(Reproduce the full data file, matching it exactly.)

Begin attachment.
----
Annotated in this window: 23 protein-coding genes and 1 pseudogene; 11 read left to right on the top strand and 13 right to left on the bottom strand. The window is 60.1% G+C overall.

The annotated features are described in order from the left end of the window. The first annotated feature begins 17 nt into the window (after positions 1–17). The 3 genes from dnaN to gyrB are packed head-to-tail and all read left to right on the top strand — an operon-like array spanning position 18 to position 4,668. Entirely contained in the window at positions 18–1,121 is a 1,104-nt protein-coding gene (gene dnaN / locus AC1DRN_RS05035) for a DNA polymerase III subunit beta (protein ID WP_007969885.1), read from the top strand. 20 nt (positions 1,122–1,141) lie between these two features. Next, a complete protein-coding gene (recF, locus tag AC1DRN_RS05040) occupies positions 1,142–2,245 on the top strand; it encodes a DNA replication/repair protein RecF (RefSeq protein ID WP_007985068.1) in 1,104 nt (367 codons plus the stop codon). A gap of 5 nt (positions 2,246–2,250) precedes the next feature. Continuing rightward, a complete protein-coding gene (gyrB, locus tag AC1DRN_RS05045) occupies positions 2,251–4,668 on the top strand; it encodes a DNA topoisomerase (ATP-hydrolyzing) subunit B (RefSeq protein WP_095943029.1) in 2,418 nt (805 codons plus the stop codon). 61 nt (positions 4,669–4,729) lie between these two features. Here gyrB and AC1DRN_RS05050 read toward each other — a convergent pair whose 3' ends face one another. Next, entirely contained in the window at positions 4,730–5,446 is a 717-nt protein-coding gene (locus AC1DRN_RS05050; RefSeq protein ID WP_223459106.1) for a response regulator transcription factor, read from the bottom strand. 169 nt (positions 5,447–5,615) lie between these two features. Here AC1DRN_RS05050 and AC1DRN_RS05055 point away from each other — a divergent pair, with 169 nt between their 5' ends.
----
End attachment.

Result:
Annotated in this window: 23 protein-coding genes and 1 pseudogene; 11 read left to right on the top strand and 13 right to left on the bottom strand. The window is 60.1% G+C overall.

The annotated features are described in order from the left end of the window. The first annotated feature begins 17 nt into the window (after positions 1–17). The 3 genes from dnaN to gyrB are packed head-to-tail and all read left to right on the top strand — an operon-like array spanning position 18 to position 4,668. Entirely contained in the window at positions 18–1,121 is a 1,104-nt protein-coding gene (gene dnaN / locus AC1DRN_RS05035) for a DNA polymerase III subunit beta (protein ID WP_007969885.1), read from the top strand. 20 nt (positions 1,122–1,141) lie between these two features. Next, a complete protein-coding gene (recF, locus tag AC1DRN_RS05040) occupies positions 1,142–2,245 on the top strand; it encodes a DNA replication/repair protein RecF (RefSeq protein ID WP_007985068.1) in 1,104 nt (367 codons plus the stop codon). A gap of 5 nt (positions 2,246–2,250) precedes the next feature. Continuing rightward, a complete protein-coding gene (gyrB, locus tag AC1DRN_RS05045) occupies positions 2,251–4,668 on the top strand; it encodes a DNA topoisomerase (ATP-hydrolyzing) subunit B (RefSeq protein WP_095943029.1) in 2,418 nt (805 codons plus the stop codon). 61 nt (positions 4,669–4,729) lie between these two features. Here gyrB and AC1DRN_RS05050 read toward each other — a convergent pair whose 3' ends face one another. Next, entirely contained in the window at positions 4,730–5,446 is a 717-nt protein-coding gene (locus AC1DRN_RS05050; RefSeq protein ID WP_223459106.1) for a response regulator transcription factor, read from the bottom strand. 169 nt (positions 5,447–5,615) lie between these two features. Here AC1DRN_RS05050 and AC1DRN_RS05055 point away from each other — a divergent pair, with 169 nt between their 5' ends.